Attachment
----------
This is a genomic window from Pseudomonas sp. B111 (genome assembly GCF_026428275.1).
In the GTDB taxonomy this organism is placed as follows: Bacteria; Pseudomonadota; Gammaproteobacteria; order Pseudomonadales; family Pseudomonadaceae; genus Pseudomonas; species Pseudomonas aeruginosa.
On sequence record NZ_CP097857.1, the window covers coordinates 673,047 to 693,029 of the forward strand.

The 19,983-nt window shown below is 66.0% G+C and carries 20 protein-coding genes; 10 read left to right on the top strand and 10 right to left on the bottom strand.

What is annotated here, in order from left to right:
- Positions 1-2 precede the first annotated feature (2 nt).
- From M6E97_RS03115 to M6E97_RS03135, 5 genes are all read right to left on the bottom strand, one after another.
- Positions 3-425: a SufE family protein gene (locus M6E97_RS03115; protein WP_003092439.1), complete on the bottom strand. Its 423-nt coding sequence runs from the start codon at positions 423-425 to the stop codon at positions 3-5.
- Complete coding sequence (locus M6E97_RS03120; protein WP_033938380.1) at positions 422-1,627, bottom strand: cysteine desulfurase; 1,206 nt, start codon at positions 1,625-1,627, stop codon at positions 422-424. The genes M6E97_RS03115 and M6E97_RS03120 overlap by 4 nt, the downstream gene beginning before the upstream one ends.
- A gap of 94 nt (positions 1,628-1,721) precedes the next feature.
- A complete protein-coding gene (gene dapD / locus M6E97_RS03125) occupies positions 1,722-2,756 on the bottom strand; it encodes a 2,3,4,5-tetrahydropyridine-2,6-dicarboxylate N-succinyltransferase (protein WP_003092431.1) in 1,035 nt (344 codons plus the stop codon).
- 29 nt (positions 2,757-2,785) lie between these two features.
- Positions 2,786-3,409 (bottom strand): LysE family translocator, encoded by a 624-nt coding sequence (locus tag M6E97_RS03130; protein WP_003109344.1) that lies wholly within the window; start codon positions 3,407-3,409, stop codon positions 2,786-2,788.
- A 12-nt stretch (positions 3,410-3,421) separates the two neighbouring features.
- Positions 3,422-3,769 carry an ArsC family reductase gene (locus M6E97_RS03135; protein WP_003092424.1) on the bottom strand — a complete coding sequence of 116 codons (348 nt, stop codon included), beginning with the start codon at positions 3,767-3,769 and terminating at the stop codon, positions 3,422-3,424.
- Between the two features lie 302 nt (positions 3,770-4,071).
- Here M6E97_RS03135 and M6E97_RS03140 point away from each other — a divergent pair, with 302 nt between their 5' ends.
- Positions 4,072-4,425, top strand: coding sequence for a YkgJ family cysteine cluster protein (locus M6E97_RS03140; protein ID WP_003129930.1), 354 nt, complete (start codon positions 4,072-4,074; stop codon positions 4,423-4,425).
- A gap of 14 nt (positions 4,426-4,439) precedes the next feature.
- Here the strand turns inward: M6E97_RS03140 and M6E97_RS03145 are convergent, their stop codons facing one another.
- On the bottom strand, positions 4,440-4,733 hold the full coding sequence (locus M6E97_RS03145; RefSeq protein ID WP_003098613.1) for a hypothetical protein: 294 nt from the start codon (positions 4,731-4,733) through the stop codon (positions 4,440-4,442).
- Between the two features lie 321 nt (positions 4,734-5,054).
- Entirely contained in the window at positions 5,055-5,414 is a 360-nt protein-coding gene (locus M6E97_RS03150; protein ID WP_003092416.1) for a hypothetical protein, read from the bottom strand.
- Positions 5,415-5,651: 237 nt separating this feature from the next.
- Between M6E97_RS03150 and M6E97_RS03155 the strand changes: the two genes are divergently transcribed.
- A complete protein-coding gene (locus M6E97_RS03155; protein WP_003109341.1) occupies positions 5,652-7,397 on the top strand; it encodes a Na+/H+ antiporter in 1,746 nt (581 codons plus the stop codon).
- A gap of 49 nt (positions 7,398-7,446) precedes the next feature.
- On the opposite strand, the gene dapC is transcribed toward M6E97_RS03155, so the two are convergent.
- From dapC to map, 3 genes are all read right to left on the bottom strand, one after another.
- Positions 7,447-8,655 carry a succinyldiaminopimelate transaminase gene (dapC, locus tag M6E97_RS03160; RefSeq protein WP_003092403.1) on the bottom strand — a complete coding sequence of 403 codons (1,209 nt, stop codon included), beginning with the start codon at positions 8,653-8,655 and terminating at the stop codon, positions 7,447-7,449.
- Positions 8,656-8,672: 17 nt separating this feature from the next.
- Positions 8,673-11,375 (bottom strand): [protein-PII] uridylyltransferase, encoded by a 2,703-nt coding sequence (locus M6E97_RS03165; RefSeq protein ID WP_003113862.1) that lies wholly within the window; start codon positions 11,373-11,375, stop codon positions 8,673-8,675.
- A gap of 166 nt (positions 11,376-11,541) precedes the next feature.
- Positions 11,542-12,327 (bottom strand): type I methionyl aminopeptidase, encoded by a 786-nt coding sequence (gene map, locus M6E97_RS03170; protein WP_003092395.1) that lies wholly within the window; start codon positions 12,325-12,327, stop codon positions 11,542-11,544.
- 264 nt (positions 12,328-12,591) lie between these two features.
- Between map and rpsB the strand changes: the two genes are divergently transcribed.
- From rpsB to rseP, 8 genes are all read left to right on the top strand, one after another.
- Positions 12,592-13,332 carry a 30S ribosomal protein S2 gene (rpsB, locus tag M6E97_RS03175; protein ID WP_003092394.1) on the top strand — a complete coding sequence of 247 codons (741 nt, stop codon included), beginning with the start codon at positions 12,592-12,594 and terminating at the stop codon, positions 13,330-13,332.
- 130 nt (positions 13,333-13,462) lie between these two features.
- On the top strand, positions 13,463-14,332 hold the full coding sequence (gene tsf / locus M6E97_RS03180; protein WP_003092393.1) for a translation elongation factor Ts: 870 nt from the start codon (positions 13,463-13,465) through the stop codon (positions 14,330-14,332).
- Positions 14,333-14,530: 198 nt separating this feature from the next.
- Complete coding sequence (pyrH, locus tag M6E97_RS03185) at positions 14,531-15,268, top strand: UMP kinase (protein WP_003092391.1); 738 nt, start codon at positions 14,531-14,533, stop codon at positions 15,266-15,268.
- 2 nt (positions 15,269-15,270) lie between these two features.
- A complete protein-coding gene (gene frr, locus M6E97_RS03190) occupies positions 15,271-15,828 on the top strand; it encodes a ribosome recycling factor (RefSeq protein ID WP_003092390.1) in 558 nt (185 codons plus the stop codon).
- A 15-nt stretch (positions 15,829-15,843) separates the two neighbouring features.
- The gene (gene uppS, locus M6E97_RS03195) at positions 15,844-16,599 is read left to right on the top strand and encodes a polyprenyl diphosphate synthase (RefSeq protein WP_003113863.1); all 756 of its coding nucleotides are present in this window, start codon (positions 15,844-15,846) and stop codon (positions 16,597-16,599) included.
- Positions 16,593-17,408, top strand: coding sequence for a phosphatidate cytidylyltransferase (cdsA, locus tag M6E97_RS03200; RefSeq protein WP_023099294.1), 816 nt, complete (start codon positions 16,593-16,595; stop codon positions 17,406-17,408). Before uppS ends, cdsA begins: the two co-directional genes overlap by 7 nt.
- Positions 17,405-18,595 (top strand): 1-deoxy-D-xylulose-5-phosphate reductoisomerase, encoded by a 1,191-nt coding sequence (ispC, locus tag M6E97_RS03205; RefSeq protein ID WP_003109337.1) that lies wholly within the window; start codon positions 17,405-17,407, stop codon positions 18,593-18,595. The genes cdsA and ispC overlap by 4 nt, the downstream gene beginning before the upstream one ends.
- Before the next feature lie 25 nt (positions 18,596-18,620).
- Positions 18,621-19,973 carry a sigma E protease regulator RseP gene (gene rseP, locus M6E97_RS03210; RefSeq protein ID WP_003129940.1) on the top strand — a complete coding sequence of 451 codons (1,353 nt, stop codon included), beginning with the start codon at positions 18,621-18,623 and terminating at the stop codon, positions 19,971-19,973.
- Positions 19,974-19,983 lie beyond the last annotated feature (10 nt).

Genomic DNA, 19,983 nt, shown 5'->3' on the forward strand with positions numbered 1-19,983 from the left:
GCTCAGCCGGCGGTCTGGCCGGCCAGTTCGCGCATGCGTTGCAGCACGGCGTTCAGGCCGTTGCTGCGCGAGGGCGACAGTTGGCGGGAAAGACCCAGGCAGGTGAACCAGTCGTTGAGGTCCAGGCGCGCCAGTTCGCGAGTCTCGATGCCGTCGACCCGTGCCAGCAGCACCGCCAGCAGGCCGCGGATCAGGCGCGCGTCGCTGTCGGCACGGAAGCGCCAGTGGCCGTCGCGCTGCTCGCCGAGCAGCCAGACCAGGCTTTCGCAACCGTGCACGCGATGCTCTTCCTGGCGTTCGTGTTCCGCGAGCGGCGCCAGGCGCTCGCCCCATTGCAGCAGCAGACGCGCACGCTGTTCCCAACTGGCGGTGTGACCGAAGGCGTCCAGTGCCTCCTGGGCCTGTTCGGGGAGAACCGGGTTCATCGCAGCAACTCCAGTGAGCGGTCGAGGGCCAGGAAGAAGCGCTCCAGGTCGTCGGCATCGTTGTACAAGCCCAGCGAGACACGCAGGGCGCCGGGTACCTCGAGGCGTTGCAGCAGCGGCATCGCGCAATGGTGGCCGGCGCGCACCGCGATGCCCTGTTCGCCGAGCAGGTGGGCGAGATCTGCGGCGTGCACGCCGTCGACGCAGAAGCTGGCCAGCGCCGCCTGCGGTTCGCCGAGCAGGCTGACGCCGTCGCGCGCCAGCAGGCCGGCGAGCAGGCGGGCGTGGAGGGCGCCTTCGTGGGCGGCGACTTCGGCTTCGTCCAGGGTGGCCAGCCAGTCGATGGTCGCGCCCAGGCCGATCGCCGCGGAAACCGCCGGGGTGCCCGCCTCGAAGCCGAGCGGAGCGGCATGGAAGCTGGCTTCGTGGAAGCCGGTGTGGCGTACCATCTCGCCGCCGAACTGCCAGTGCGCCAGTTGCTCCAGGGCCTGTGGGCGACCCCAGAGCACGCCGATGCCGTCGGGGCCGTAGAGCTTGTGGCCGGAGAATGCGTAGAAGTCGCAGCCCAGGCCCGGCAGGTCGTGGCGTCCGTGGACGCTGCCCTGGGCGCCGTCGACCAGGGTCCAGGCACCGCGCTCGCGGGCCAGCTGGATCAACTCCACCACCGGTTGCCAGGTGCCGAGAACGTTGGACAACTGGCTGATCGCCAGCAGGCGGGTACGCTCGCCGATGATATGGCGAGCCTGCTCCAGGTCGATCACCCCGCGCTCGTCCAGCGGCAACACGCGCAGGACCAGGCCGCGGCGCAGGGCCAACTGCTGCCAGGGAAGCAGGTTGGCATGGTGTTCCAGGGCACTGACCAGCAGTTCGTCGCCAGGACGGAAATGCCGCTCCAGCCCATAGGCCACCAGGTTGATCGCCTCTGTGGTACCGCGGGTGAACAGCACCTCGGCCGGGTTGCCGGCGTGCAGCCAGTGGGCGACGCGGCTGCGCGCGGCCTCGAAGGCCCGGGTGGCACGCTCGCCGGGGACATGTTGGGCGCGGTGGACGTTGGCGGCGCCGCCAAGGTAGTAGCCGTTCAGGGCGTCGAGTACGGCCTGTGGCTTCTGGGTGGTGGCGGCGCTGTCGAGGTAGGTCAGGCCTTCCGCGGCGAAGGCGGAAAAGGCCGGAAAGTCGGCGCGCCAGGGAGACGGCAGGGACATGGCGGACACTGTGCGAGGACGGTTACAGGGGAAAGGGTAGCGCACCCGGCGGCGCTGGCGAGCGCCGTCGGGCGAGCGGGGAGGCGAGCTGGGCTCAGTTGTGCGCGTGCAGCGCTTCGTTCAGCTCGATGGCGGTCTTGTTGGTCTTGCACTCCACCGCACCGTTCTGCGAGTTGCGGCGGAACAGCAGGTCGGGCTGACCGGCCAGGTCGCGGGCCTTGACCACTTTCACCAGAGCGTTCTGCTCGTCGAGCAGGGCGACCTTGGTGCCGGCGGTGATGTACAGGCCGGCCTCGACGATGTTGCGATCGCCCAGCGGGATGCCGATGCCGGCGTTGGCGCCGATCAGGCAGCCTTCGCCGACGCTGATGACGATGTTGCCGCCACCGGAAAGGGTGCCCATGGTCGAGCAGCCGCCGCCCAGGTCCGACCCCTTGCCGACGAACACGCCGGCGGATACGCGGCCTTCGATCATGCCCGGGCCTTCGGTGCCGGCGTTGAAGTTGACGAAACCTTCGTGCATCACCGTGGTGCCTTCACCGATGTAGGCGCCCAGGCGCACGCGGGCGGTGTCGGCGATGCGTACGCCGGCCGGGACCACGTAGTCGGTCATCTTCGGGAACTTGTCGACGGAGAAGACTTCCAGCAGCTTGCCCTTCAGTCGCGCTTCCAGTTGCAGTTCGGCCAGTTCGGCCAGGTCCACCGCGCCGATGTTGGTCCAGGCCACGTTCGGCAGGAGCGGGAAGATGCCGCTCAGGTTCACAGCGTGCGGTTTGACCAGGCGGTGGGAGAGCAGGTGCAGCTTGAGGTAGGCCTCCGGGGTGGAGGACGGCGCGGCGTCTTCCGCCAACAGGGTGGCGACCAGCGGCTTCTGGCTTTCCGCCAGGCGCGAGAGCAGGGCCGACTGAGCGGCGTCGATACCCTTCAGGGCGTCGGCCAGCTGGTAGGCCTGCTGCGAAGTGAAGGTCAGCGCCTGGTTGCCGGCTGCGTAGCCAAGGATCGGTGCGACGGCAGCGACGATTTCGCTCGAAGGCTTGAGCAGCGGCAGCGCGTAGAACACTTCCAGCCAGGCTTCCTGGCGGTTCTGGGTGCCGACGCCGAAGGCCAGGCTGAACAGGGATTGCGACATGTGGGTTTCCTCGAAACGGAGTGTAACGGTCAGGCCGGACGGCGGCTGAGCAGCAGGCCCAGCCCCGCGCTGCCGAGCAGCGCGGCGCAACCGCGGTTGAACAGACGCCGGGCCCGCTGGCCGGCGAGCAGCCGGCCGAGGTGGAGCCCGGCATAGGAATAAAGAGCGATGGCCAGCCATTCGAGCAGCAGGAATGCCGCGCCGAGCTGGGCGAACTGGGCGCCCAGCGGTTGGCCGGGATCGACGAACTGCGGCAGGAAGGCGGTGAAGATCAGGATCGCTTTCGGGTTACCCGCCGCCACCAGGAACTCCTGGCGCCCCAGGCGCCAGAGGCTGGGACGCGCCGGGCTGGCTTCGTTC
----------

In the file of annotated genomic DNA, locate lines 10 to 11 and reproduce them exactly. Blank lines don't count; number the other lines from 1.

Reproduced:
- A gap of 94 nt (positions 1,628-1,721) precedes the next feature.
- A complete protein-coding gene (gene dapD / locus M6E97_RS03125) occupies positions 1,722-2,756 on the bottom strand; it encodes a 2,3,4,5-tetrahydropyridine-2,6-dicarboxylate N-succinyltransferase (protein WP_003092431.1) in 1,035 nt (344 codons plus the stop codon).